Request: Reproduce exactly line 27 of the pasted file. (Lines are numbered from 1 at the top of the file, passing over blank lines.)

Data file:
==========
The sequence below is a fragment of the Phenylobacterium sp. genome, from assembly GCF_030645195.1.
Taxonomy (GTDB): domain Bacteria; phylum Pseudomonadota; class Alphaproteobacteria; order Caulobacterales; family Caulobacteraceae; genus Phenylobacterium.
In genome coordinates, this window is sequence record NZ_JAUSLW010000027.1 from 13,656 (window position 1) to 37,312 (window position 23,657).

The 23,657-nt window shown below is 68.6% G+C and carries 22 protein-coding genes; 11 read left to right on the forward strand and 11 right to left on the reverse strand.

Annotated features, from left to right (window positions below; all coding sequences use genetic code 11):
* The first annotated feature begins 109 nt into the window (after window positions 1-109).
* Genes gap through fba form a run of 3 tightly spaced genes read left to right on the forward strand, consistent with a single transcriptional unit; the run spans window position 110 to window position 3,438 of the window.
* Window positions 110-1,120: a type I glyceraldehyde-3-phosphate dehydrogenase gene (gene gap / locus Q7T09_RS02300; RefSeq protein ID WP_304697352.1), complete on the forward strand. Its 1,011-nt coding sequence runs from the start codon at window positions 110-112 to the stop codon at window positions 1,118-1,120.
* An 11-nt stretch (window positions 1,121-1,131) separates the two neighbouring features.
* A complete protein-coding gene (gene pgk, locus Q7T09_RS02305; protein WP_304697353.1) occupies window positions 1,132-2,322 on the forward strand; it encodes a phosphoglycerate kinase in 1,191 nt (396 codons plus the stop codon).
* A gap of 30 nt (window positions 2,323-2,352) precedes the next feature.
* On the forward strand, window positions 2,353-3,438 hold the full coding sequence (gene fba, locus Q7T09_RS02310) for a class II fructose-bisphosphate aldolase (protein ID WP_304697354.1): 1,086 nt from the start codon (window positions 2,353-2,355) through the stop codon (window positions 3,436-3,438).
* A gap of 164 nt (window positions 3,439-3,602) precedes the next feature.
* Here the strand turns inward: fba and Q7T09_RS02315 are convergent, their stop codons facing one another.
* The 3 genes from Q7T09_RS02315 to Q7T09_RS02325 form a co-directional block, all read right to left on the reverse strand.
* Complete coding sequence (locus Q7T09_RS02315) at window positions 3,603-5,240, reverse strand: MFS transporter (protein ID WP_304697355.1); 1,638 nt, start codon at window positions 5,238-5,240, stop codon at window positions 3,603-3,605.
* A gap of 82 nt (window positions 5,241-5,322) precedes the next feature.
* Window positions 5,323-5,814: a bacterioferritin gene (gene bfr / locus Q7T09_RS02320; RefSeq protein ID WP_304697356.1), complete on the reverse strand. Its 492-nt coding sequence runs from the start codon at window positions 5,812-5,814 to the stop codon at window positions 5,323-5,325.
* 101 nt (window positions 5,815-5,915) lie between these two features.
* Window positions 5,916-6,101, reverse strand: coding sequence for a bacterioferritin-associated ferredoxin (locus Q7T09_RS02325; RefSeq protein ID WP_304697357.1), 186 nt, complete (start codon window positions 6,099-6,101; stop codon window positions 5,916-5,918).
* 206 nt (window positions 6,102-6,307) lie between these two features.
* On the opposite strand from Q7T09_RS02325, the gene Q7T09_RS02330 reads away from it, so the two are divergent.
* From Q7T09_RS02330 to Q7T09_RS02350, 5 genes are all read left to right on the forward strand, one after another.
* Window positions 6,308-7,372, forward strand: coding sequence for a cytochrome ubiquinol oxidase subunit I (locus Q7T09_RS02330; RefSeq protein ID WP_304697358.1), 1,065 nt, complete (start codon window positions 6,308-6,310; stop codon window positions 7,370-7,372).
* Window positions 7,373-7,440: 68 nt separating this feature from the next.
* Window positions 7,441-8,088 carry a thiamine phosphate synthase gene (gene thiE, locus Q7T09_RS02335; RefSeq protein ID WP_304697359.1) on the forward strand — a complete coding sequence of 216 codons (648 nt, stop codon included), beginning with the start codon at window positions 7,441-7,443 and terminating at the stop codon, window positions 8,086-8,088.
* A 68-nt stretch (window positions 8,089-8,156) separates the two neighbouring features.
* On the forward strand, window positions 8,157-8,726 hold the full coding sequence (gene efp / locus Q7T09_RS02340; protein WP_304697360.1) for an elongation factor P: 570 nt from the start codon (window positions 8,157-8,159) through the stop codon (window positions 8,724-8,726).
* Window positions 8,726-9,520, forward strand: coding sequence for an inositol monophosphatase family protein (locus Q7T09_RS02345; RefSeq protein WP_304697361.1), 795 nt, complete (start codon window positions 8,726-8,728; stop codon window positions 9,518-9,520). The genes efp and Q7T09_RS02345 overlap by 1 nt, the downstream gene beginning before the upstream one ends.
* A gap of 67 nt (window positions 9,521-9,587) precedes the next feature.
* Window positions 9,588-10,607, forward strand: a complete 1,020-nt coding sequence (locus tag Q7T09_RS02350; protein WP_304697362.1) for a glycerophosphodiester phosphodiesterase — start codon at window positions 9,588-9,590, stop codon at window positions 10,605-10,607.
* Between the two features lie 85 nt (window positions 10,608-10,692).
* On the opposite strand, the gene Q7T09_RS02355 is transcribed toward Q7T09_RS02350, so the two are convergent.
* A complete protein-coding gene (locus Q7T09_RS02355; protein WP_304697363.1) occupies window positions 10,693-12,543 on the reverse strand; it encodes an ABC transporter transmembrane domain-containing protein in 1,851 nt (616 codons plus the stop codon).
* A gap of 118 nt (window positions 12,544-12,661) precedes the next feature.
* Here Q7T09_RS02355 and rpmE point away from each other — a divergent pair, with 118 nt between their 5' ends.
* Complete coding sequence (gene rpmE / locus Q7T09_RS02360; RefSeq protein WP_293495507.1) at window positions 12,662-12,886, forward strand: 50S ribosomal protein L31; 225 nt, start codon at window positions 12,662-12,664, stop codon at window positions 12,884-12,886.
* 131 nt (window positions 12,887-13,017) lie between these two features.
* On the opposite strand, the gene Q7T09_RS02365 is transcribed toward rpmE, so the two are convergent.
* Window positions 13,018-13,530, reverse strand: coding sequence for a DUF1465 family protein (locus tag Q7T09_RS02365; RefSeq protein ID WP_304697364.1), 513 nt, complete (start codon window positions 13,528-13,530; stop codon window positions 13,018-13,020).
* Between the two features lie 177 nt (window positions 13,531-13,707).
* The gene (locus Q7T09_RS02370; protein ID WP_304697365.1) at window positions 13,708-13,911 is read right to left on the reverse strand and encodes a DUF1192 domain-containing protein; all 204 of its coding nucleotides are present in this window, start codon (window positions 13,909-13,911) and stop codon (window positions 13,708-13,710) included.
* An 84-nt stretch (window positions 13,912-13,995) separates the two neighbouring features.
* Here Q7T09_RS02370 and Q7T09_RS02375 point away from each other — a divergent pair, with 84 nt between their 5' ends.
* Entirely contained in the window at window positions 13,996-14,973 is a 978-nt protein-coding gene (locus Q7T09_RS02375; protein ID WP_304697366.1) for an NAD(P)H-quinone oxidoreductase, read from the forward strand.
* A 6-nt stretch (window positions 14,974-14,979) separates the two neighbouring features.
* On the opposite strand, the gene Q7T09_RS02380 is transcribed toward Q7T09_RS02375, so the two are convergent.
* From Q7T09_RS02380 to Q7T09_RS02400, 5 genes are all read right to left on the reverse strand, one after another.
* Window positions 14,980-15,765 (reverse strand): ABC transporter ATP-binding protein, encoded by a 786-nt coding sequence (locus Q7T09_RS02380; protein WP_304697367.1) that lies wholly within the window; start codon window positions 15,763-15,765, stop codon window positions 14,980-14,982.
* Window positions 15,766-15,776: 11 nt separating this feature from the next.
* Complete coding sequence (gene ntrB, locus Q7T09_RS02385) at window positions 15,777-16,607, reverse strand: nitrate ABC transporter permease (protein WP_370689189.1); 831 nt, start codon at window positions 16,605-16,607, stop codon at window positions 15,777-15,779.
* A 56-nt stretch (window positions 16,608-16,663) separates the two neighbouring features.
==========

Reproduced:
* A 68-nt stretch (window positions 8,089-8,156) separates the two neighbouring features.